Monday, February 25, 2013

Jonathan Rosenbaum: An Index

Jonathan Rosenbaum (image courtesy of TimeOut)

This post indexes those articles by Jonathan Rosenbaum that are related to jazz, whether in form of "film and jazz," or few cases of pure jazz writing.

Last update: July 22, 2014


Film Criticism                                        

"[The] difference between Claire Denis's early work and Beau travail is quite simply the difference between making movies and making cinema. By analogy, Charlie Parker went from playing jazz with Jay McShann to making music with his own groups, and that quantum leap included content and substance as well as technique — matter and manner became indistinguishable. Denis too has developed a new kind of mastery while tackling a new kind of material." -- JR

  • Bird Watching: about Charlie Parker films. In this article, Rosenbaum reviews Clint Eastwood's Bird and Garry Giddins' Celebrating Bird. In the meantime, some swinging descriptions are given of Birdland 1951 broadcast and the only TV appearance by Parker, from 1952.
  • An American in Paris: the review of Round Midnight (directed by Bertrand Tavernier, loosely based on Bud Powell's life, starring Dexter Gordon)
  • Black and Tan: review of the classic Ellington film, directed by Dudley Murphy, which was subject to a curious case of plagiarism in an Ellington book.
  • Jazz ‘34: Remembrances of Kansas City Swing: a (hardly seen) Robert Altman film reviewed. Also, a good wealth of information about Jammin' the Blues film has been incorporated there.
  • Jazz Soundies and other numbers from the 1940s: Soundies are now very easy to access (most of them are on YouTube), but back in the 1970s JR's critique of the series must have been very valuable to researchers and scholars.
  • Born to Swing: this one is from 1974 and the musicians discussed are those of Basie orchestra.
  • Too Big for the Screen: on Charles Mingus: Triumph of the Underdog. [if the link to JR's website didn't respond, try to reach it on Chicago Reader's homepage.]
  • On Pete Kelly's Blues about a cornet player in a Dixieland band in 1927 Kansas City, starring Peggy Lee and Ella Fitzgerald (as well as Jack Webb who also directed the film, Edmond O’Brien, Janet Leigh and Lee Marvin as a jazzman!)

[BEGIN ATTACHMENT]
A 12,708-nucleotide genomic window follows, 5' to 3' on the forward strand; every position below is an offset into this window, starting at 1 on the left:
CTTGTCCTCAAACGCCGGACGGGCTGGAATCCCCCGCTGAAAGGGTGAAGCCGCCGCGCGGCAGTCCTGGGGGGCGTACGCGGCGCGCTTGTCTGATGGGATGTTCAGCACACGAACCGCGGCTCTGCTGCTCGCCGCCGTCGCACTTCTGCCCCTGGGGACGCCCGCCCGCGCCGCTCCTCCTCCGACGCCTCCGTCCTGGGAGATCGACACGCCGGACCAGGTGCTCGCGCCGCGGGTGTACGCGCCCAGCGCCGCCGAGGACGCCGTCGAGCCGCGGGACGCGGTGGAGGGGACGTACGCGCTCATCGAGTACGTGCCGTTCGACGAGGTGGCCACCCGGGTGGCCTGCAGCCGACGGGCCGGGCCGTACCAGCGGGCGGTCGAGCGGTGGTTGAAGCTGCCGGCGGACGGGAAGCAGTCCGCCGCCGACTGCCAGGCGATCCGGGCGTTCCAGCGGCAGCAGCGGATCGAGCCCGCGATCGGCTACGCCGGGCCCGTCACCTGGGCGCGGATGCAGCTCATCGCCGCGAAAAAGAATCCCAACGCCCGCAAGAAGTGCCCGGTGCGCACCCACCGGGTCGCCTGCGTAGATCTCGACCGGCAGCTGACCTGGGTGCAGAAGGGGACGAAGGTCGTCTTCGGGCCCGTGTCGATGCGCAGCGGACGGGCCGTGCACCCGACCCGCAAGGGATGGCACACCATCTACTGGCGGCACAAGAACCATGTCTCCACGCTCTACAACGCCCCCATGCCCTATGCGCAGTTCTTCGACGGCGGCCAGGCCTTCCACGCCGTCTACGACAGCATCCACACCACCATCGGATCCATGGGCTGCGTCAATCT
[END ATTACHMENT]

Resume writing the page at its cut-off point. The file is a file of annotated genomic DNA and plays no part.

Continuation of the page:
• Jazz: The Intimate Art 
  • On Bruce Webber's cult, black and white documentary on Chet Baker, Let's Get Lost.



Just Jazz                                               

"It’s a matter of personal preference rather than any sort of objective judgment that I’m especially interested in piano players, that my taste mainly runs to post-swing, and that I’m generally more partial to Ahmad Jamal and Keith Jarrett playing standards than to these gifted pianists playing their own tunes." -- JR




General Essays and Lists             

"It's difficult to speak of any consistent evolution or devolution in jazz films, because each one is the product of a particular taste and sensibility. One rule I use when evaluating these films is how much we're allowed to follow the music. Another rule, less obvious and more purist, is how important the on-screen listeners are — which matters a good deal, because jazz at its most exciting is a collective experience involving the audience as well as the interacting musicians. If the people on-screen aren't seen listening when music is being played, we're discouraged from listening intently." -- JR

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